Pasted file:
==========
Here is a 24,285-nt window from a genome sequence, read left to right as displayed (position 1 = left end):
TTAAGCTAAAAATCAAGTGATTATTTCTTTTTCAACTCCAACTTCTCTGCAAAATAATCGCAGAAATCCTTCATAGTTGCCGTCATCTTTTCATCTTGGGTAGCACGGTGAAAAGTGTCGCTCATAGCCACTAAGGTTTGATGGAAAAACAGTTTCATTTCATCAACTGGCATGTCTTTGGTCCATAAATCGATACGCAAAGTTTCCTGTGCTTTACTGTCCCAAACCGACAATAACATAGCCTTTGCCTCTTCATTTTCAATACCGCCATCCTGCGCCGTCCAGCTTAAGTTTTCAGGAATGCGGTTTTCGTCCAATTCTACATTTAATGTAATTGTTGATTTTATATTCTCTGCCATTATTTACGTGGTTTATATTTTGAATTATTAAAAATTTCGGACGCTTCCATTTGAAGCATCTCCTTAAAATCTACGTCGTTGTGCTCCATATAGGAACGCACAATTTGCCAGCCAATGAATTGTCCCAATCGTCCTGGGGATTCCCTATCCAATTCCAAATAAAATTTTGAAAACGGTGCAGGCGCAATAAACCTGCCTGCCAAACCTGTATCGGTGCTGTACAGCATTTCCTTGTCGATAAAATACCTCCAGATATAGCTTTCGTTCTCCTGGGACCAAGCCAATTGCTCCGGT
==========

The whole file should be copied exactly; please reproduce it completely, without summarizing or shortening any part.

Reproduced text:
Here is a 24,285-nt window from a genome sequence, read left to right as displayed (position 1 = left end):
TTAAGCTAAAAATCAAGTGATTATTTCTTTTTCAACTCCAACTTCTCTGCAAAATAATCGCAGAAATCCTTCATAGTTGCCGTCATCTTTTCATCTTGGGTAGCACGGTGAAAAGTGTCGCTCATAGCCACTAAGGTTTGATGGAAAAACAGTTTCATTTCATCAACTGGCATGTCTTTGGTCCATAAATCGATACGCAAAGTTTCCTGTGCTTTACTGTCCCAAACCGACAATAACATAGCCTTTGCCTCTTCATTTTCAATACCGCCATCCTGCGCCGTCCAGCTTAAGTTTTCAGGAATGCGGTTTTCGTCCAATTCTACATTTAATGTAATTGTTGATTTTATATTCTCTGCCATTATTTACGTGGTTTATATTTTGAATTATTAAAAATTTCGGACGCTTCCATTTGAAGCATCTCCTTAAAATCTACGTCGTTGTGCTCCATATAGGAACGCACAATTTGCCAGCCAATGAATTGTCCCAATCGTCCTGGGGATTCCCTATCCAATTCCAAATAAAATTTTGAAAACGGTGCAGGCGCAATAAACCTGCCTGCCAAACCTGTATCGGTGCTGTACAGCATTTCCTTGTCGATAAAATACCTCCAGATATAGCTTTCGTTCTCCTGGGACCAAGCCAATTGCTCCGGT